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Fastest Gun in the West

The Fastest Gun in the West has the ultimate Quick Draw. Nobody can draw and fire a gun faster than this guy. As a result, he wins every duel he ends up in, and others tend to be reluctant to fight him.

However, this fearsome reputation tends to bring unwanted attention. Every two-bit varmint in the state wants to take a piece outta this guy to make themselves more badass. Hence, the Fastest Gun in the West tends to have to keep travelling to try and find a place where nobody wants to fight them.

This character can be a hero or a villain. The heroic type won't bring out his guns unless absolutely necessary, and then only to bring down an outlaw or bandito. The villain is a sneaky bastard who just loves shootin' an' killin', but may be brought low by The Hero's resourcefulness.

If this character ever loses a duel, his mantle passes on to the one that killed him, who must then endure the same curse that the former fastest gun put up with.

It should also be noted that in a cynical or realistic scenario, being the fastest gun in the west is rarely much help if said character is somehow caught off guard. It hardly matters if one can draw faster than one can blink, it's of no use if one never sees the threat coming. Many a lightning fast gunslinger meets their end by a bullet In the Back rather then a Showdown at High Noon.

A subtrope of The Gunslinger.

Examples

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    Anime & Manga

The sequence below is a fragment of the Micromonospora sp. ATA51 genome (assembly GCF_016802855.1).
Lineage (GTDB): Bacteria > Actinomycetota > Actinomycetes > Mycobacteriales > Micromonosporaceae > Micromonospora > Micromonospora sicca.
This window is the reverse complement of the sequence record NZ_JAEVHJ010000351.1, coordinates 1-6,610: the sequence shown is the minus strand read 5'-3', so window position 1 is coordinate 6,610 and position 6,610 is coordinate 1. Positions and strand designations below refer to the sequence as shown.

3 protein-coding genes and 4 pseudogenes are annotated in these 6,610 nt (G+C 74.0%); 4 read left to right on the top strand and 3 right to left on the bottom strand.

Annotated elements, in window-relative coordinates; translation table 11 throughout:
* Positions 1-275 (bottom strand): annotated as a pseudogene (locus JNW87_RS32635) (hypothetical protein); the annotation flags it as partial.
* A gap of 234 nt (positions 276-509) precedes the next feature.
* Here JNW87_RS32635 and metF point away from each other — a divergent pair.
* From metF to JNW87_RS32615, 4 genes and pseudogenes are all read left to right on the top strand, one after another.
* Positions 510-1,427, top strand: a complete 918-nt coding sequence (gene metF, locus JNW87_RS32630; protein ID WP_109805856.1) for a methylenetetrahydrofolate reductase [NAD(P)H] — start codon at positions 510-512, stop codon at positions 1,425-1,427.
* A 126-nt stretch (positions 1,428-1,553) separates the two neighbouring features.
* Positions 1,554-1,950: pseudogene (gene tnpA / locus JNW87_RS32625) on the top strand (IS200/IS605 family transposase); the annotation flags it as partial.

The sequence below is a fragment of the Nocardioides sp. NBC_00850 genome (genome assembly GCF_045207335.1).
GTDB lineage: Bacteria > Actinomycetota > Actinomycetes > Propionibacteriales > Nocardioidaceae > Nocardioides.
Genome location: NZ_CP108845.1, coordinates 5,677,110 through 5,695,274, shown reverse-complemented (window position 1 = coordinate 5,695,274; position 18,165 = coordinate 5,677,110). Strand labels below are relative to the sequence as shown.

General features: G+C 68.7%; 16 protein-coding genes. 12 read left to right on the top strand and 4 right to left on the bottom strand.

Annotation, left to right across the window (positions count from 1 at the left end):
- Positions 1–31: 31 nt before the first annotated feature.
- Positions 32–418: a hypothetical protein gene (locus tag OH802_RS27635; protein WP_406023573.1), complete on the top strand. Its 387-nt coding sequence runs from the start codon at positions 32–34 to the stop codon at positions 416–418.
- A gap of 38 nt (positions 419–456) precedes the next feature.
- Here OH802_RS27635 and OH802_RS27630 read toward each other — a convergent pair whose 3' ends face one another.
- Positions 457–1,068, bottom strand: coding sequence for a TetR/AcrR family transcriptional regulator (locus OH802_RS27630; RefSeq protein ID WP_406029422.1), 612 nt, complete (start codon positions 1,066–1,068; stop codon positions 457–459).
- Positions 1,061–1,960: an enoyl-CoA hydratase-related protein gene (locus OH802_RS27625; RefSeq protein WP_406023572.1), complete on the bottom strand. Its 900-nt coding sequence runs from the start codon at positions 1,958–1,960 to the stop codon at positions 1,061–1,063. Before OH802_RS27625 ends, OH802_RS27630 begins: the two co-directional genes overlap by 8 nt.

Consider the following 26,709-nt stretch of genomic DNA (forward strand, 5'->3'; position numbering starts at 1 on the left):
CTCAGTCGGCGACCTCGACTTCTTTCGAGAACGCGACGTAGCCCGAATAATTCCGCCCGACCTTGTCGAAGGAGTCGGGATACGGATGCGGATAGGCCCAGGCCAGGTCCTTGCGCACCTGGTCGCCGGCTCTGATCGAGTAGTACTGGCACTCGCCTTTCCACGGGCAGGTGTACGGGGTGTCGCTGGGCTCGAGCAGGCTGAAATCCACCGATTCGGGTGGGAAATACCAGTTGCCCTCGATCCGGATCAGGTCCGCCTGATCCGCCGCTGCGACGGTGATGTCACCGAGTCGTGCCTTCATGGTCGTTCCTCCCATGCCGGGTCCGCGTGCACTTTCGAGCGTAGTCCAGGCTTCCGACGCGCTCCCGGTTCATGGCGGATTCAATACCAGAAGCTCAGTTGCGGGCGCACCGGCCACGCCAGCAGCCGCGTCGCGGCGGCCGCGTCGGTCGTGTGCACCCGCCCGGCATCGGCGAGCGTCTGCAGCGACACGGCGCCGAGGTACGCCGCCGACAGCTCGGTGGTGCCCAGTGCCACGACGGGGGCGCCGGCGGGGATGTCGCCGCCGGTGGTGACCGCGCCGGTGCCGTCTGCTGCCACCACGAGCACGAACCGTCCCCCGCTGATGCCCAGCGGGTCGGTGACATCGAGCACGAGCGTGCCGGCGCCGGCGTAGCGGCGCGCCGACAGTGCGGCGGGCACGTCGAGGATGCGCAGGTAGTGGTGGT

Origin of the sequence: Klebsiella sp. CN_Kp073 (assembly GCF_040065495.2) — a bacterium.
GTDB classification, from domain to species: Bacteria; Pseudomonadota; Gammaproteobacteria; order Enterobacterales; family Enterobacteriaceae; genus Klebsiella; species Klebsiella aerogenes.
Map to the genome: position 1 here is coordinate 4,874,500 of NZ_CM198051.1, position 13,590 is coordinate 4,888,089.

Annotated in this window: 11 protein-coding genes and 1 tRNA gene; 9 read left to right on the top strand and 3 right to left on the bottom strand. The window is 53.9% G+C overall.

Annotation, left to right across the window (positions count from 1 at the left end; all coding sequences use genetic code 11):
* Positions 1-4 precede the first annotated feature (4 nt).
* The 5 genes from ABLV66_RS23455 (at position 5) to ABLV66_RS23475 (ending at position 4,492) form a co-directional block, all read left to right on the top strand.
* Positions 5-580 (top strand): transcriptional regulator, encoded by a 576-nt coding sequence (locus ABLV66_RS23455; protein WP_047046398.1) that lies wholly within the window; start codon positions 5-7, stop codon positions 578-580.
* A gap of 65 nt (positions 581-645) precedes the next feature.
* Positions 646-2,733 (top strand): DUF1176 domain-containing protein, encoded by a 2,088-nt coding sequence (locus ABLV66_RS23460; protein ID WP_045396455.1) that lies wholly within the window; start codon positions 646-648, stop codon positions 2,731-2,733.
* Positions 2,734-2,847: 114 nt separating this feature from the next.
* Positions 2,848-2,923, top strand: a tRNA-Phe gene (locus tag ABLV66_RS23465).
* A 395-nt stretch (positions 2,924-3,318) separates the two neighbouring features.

• Vash the Stampede from Trigun. He is able to fire three shots so fast, that they sound like just one.
  • A football example is featured in Eyeshield 21. The best quarterback in Kanto is Musyanokoji Shien, otherwise known as "The Quick-Draw Kid", due to having the quickest passing ability among all the players. His team's name is "The Wild Gunmans" and they, of course, have a cowboy theme. Kid himself has the typical attitude of a heroic gunslinger; calm, wise, and non confrontational. The series later explains his speed and accuracy is due to being a former competitive pistol shooter.
  • Afro Samurai. The reason why everyone is willing to risk death for the Number One and Two Headbands.
  • Ryo Saeba from City Hunter is so fast that he once won a duel by throwing his gun at the enemy faster than he could draw (they had exchanged guns because the opponent was convinced Ryo's superiority was owed exclusively to his incredibly accurate gun and had slipped him an empty pistol, so Ryo, noticing it, decided to have some fun).

    Comic Books 

    Comic Strips 
  • Deconstructed in Rick O'Shay with a man rumored to be the fastest shot in the west, whom everyone fears. He really is lighting fast, but did you really think you can shoot that fast and have good aim at the same time?
  • A Far Side comic parodied this with a strip about the best ping-pong player in the West.

    Films — Animation 
  • The title character star of Woody's Roundup of Toy Story is repeatedly described as such. Woody the toy never uses any kind of gun, and early in the first film he is defeated by an Etch-a-Sketch.
    "You've been working on that draw!"

    Films — Live-Action 
  • Jim the Waco Kid in Blazing Saddles is a ludicrously extreme version. He can draw, fire six shots, and re-holster his gun before anyone else even draws. He can even take an object in front of him without seeming to move. His backstory also parodies the "unwanted attention from every two-bit thug with something to prove" aspect; Jim describes how he lost faith in everything when he was challenged by a seven-year-old; disheartened, Jim dropped his guns and turned away... and "the little bastard shot me in the ass."